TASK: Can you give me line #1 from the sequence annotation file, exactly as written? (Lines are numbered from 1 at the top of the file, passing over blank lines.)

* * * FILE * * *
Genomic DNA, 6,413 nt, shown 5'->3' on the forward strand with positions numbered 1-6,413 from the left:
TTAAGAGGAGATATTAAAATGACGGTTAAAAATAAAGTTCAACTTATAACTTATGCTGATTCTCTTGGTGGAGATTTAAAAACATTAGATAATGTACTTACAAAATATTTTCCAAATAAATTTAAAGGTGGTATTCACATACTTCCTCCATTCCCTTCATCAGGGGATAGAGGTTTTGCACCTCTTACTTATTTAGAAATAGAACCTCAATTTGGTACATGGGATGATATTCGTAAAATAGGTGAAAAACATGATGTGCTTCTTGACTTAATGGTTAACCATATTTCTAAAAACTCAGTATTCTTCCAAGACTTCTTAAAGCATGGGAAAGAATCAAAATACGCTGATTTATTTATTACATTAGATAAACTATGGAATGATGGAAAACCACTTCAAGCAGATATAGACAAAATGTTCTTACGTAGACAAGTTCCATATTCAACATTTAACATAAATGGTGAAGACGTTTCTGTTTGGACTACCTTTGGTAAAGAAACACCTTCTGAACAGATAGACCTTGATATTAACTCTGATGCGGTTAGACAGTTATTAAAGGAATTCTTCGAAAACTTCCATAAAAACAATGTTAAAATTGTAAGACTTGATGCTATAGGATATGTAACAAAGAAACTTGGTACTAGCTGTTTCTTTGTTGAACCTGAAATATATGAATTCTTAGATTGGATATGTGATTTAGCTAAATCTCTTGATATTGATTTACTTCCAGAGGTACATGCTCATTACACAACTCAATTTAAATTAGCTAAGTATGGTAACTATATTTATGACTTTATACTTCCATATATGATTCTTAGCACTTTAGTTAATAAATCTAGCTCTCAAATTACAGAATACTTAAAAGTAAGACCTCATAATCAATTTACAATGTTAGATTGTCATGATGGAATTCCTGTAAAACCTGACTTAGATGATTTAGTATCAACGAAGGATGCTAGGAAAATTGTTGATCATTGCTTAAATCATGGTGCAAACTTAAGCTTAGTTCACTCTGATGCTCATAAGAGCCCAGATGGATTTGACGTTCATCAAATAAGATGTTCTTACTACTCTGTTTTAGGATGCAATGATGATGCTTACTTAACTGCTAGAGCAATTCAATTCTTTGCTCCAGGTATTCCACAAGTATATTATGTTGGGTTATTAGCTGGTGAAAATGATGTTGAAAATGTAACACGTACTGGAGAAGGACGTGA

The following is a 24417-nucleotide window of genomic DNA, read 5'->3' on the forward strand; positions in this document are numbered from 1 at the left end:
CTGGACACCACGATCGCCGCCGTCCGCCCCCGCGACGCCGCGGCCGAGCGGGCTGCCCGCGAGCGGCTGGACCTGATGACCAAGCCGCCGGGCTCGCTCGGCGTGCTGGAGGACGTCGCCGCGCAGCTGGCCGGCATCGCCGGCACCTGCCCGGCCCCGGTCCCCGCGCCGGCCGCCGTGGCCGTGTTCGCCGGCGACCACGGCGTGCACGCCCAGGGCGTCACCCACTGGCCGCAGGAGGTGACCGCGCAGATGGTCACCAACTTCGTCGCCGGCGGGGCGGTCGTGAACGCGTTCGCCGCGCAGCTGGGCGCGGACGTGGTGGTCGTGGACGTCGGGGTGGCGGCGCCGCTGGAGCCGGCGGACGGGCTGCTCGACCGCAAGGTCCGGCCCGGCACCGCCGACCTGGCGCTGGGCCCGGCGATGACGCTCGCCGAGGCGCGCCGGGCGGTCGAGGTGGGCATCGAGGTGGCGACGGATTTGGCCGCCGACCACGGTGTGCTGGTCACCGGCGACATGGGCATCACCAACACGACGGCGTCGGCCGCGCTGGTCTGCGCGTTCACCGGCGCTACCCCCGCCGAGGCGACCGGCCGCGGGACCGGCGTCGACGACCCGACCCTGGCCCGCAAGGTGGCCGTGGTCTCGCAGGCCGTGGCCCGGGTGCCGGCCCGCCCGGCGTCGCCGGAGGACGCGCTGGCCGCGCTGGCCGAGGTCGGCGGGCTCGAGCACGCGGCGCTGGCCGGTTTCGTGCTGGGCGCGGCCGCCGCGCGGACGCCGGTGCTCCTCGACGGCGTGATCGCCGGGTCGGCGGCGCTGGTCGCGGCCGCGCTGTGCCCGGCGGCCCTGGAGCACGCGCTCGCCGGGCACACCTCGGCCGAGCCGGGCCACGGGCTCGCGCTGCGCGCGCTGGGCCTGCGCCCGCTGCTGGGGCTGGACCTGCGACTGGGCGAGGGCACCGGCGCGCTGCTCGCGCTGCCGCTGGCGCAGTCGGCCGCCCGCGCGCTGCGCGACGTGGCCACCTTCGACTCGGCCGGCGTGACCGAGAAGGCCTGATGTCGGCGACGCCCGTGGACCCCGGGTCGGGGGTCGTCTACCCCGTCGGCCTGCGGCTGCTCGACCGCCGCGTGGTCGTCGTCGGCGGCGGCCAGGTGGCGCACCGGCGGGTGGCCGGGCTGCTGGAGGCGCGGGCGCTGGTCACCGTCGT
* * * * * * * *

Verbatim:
Genomic DNA, 6,413 nt, shown 5'->3' on the forward strand with positions numbered 1-6,413 from the left: